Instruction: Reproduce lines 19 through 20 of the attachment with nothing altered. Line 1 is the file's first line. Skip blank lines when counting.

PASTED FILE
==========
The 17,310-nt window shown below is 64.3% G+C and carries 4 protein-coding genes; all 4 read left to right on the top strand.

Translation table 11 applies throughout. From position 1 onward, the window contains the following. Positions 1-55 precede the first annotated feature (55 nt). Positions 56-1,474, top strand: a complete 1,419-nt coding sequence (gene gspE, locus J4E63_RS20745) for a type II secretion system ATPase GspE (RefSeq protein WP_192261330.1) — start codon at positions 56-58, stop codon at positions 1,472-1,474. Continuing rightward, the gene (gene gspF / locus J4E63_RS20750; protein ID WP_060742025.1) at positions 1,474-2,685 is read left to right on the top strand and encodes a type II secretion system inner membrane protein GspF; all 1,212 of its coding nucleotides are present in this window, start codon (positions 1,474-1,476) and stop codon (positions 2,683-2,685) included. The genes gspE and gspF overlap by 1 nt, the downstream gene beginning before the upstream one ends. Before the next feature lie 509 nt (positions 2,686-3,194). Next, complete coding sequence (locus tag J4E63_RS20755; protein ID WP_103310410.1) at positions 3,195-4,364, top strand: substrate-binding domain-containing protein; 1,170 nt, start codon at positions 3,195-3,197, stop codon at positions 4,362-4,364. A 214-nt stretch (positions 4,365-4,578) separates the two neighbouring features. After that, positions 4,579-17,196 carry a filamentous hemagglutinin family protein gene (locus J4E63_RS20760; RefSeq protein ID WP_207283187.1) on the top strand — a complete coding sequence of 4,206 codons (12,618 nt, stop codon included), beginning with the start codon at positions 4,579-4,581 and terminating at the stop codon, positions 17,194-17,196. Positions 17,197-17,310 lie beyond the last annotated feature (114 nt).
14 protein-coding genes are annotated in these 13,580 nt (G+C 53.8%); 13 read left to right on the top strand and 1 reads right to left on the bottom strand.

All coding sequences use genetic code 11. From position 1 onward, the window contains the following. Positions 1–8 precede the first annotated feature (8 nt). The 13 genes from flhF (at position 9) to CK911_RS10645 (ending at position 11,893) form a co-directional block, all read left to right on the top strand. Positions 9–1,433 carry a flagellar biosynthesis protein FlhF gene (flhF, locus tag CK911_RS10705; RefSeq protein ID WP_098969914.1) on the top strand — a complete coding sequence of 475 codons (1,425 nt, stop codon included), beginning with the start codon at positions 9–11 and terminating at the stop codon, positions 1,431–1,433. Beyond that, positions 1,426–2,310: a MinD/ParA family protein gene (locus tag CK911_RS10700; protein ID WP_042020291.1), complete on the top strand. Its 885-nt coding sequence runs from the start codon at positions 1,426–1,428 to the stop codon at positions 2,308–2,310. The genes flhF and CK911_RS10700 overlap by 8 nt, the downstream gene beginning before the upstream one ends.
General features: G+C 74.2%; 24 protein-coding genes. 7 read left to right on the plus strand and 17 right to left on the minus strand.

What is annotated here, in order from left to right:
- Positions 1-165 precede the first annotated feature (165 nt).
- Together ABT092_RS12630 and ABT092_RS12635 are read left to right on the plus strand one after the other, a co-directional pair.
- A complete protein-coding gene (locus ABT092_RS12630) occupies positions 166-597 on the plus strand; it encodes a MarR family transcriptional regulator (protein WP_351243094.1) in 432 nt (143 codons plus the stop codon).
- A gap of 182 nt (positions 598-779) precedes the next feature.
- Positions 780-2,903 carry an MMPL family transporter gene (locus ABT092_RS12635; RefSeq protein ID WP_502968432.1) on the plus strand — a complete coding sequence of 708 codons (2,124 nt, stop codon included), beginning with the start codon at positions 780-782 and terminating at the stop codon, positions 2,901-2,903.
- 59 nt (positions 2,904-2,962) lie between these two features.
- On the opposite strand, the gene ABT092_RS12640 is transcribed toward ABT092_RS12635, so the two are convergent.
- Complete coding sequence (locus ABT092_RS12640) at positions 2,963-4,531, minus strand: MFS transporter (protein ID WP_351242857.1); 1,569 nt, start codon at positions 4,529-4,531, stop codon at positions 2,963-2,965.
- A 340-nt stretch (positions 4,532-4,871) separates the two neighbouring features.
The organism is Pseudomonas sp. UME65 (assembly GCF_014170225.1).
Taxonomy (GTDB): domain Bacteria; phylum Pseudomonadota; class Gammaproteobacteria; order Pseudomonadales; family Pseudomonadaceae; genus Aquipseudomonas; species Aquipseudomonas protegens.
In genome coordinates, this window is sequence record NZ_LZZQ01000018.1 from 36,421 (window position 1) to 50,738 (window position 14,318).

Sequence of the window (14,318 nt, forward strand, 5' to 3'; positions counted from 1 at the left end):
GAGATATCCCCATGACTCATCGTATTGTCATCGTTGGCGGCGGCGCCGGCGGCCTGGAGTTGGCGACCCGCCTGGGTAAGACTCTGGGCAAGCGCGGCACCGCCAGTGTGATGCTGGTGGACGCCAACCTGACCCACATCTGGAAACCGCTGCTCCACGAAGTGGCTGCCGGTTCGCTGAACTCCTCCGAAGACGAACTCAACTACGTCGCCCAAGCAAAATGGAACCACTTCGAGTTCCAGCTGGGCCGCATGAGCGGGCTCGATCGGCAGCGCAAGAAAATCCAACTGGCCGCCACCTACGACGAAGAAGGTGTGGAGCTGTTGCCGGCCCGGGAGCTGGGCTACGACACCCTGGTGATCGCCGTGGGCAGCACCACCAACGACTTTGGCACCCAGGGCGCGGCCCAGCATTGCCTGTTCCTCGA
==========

Sequence of the window (14,318 nt, forward strand, 5' to 3'; positions counted from 1 at the left end):
GAGATATCCCCATGACTCATCGTATTGTCATCGTTGGCGGCGGCGCCGGCGGCCTGGAGTTGGCGACCCGCCTGGGTAAGACTCTGGGCAAGCGCGGCACCGCCAGTGTGATGCTGGTGGACGCCAACCTGACCCACATCTGGAAACCGCTGCTCCACGAAGTGGCTGCCGGTTCGCTGAACTCCTCCGAAGACGAACTCAACTACGTCGCCCAAGCAAAATGGAACCACTTCGAGTTCCAGCTGGGCCGCATGAGCGGGCTCGATCGGCAGCGCAAGAAAATCCAACTGGCCGCCACCTACGACGAAGAAGGTGTGGAGCTGTTGCCGGCCCGGGAGCTGGGCTACGACACCCTGGTGATCGCCGTGGGCAGCACCACCAACGACTTTGGCACCCAGGGCGCGGCCCAGCATTGCCTGTTCCTCGA